The general plan of the installation of gas services of the Republic of Khakassia, located in the south of Eastern Siberia, has been long outdated. However, there is still no money for implementation of a new one. This conclusion was made by the All-Russia People's Front after an exchange of messages with Gazprom and the Ministry of Energy recently.
The mains gas can be provided to the republic in the following way: Novokuznetsk, the Kemerovo region – the Vershina Tyoi urban-type settlement, Khakassia – the town of Sorsk – Abakan, Khakassia’s capital city. In June, the All-Russia People's Front sent an official request to Gazprom and the Energy Ministry asking them when the laying the pipeline would start eventually. The other day, the region’s authorities received an answer. Firstly, the current general scheme for the gas infrastructure development in Khakassia was designed back in 2009. Therefore, it needs to be updated and overhauled. Secondly, if the houses of the republic's inhabitants are heated with gas, their owners will literally go bankrupt. According to Gazprom's estimates, the fees for public utilities operating on mains gas will go up several times in Khakassia. In addition to paying for the pipeline itself, the consumers will have to buy different distribution equipment. In this case, the reduction of coal production, which, as is commonly known, is number one industry in the region, will deal a blow to socio-economic situation in Khakassia.
Of course, Khakassia might look for private investors. However, this scenario is unlikely to be successful given the expenses for construction. Even rough estimates suggest they will run into tens of billions of rubles.
In this respect, the situation in Khakassia is identical to other regions that are not connected to the main gas networks. For example, the neighboring Krasnoyarsk territory or the republic of Tyva. There are the master plans for the provision of gas supplies there but no funds for their implementation. Neither Gazprom nor the Russian regional governments have the monies. However, the situation in Krasnoyarsk might be better, as the federal authorities decided to revise the route of the Altai gas pipeline (also known as Power of Siberia 2.) According to the updated version, it will pass through the Krasnoyarsk territory to Mongolia. Theoretically, it is possible to “add” an offshoot to Khakassia. All the more so because earlier, Vladimir Putin issued an instruction to speed up the installation of gas supply services in the regions where they are not provided yet. However, it is difficult to say how long this process might take. Moreover, experts are also skeptical about the construction of the Power of Siberia 2.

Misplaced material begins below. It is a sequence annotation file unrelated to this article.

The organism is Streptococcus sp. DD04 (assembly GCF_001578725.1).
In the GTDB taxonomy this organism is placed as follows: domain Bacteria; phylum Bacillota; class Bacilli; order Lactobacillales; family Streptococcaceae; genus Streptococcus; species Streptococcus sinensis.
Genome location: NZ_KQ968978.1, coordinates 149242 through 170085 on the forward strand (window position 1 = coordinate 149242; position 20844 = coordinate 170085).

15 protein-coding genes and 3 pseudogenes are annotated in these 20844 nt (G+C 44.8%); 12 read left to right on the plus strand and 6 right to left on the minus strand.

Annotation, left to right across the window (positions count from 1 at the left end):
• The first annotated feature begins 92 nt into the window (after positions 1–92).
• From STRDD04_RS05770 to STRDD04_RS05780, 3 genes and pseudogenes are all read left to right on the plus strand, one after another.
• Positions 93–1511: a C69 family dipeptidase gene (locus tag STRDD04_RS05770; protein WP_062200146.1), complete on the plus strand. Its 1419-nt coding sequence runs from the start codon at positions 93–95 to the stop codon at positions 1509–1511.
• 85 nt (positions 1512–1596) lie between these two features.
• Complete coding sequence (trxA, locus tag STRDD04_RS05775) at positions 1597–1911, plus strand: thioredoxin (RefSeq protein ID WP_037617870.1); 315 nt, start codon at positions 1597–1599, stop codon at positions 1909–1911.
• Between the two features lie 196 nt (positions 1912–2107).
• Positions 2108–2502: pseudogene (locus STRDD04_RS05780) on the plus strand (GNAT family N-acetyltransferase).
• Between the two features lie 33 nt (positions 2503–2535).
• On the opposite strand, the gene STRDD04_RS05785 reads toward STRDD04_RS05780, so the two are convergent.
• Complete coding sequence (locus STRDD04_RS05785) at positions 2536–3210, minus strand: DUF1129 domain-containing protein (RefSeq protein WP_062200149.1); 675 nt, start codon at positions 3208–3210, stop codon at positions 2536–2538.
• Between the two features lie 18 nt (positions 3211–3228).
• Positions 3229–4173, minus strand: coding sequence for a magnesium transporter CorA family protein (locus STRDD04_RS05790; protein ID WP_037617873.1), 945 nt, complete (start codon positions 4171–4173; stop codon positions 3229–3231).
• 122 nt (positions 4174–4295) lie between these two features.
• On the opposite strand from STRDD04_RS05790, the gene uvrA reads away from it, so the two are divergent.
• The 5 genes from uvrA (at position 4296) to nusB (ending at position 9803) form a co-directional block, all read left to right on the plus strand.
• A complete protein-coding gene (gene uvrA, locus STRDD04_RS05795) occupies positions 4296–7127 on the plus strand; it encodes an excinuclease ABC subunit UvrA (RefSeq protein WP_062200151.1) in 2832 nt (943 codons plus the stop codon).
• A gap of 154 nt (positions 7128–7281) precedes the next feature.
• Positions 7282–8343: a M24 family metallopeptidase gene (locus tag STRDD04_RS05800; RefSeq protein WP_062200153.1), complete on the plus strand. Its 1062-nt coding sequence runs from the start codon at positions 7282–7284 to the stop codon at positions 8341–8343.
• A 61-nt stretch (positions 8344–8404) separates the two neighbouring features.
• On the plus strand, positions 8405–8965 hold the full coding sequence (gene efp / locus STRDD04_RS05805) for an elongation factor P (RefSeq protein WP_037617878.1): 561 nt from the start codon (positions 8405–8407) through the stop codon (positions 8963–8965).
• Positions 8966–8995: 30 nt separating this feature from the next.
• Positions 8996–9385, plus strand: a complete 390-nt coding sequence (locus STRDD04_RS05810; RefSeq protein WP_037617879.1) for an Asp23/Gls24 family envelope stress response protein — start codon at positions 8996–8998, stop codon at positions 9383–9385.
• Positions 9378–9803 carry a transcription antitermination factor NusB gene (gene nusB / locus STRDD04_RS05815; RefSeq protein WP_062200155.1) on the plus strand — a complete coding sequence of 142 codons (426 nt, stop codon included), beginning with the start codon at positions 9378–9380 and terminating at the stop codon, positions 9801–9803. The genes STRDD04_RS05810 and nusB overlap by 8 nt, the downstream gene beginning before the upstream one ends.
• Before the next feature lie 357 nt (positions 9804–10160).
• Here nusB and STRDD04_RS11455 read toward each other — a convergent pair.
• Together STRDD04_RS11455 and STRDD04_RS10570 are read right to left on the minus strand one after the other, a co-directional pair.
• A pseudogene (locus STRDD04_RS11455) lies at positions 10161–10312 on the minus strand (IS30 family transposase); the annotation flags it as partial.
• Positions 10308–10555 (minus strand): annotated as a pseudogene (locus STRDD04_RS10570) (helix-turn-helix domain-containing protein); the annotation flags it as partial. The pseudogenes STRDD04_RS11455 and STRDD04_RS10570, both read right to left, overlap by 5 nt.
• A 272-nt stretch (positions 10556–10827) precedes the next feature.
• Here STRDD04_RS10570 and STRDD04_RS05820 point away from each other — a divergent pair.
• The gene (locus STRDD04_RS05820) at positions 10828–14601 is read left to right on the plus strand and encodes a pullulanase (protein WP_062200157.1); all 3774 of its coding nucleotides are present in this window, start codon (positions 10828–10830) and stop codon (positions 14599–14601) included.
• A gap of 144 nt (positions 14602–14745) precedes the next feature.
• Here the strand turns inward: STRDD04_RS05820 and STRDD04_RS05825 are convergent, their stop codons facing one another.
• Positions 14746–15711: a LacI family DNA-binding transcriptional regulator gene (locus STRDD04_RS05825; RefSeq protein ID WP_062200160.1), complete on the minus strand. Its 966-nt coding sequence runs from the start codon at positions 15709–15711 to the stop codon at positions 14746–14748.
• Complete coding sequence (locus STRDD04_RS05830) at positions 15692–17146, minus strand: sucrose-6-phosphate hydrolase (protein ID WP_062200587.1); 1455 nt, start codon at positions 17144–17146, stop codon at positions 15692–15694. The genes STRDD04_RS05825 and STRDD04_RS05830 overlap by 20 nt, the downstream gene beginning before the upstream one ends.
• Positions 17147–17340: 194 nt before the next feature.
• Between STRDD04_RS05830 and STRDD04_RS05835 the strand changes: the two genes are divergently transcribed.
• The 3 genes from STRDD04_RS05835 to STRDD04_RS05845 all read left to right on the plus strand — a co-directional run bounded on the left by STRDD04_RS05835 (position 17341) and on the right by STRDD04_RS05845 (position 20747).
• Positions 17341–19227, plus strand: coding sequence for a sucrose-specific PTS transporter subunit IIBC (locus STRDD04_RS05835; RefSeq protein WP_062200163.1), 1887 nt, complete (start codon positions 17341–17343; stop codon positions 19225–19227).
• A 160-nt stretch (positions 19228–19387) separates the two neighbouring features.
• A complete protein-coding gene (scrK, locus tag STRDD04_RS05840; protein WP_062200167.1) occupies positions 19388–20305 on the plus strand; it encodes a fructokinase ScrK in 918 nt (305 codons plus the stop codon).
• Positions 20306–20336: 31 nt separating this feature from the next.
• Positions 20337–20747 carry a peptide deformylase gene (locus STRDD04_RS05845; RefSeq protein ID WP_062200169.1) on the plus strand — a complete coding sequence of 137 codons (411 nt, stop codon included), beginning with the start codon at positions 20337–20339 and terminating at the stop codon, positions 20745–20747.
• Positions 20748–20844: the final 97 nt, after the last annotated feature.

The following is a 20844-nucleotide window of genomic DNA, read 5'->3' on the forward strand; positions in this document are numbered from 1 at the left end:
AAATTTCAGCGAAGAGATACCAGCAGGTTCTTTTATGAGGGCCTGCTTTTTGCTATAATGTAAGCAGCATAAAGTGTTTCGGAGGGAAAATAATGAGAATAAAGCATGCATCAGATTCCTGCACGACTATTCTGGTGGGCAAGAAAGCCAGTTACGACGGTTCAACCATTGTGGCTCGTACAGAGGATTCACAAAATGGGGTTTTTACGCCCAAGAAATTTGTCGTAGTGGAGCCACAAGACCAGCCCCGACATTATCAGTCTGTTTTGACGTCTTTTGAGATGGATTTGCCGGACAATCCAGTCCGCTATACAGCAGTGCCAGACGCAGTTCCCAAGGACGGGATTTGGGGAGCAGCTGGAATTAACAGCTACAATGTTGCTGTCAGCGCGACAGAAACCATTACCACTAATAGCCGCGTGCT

“The western part of China is not so densely populated,” says Stanislav Mitrakhovich, an expert of the National Energy Security Fund. “In terms of production and economic potential, it cannot be compared with more developed regions of China. Therefore, large volumes of [natural] gas are not in demand there. Additionally, the laying of pipelines from Central Asia is gradually beginning there. So, chances are there will be an inevitable competition with them. The question arises whether Russia will be able to convince the Chinese they need this gas pipeline.”
Ecology is one of the main reasons for changing over to gas. Coal production generates a large amount of atmospheric emissions.
“Some towns of Khakassia are included in list of the Russian urban areas with the highest level of air pollution,” explained representatives of the Ministry of Natural Resources of Khakassia. “Various factors, including geographic location and climate features, affect the quality of the air. The circulation of atmospheric layers in the Khakass-Minusinsk Hollow is disturbed. It leads to air stagnation. Along with furnace heating and boilers, there are also a growing number of vehicles and industrial facilities that pollute the atmosphere. In particular, coal mines. However, the level of pollution decreases during the warm seasons when the enterprises continue operating in the same mode. Provision of gas supplies of the region could drastically change the situation for the better. However, the question remains open.”
“The government of Khakassia which is responsible for developing the project of installation of gas services, does not seem to be working on it,” Yevgeny Mamaev, the head of the National People's Front in Khakassia, told wek.ru. “We live in the hollow paying too heavy a price with our health for the fact that Khakassia is a major consumer of coal. Transition to gas is not likely to lead to a decrease in the output of coal in Khakassia and some negative social and economic consequences, as Gazprom claims. After all, mostly all heat sources in the region use imported lignite fuel. Meanwhile, almost all the local power generating coal is exported.”
For the record – there is the Minusinsk coal basin in Khakassia with the reserves of over 5 bln tonnes. SUEK and Russian Coal are the largest companies there. The industry accounts for about 20% of the republic's industrial production.